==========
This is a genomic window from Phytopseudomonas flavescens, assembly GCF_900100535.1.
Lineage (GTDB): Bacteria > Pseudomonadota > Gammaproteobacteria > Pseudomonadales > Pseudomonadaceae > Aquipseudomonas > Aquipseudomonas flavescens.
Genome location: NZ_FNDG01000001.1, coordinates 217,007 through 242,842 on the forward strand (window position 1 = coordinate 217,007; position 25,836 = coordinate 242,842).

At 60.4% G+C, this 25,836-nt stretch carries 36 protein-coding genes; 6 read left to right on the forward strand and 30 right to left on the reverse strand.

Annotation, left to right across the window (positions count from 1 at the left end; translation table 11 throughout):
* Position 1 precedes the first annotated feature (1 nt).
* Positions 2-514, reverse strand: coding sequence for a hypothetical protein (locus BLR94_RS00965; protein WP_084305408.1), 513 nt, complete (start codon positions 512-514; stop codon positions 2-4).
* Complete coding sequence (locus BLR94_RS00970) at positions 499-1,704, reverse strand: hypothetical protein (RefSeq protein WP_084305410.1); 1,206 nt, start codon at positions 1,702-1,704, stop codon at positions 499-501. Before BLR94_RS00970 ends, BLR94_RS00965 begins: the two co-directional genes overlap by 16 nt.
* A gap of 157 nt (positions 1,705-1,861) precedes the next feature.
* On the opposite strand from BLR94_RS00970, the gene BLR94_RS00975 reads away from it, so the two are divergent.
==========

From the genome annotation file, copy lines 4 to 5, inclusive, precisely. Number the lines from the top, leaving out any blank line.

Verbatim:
At 60.4% G+C, this 25,836-nt stretch carries 36 protein-coding genes; 6 read left to right on the forward strand and 30 right to left on the reverse strand.

Annotation, left to right across the window (positions count from 1 at the left end; translation table 11 throughout):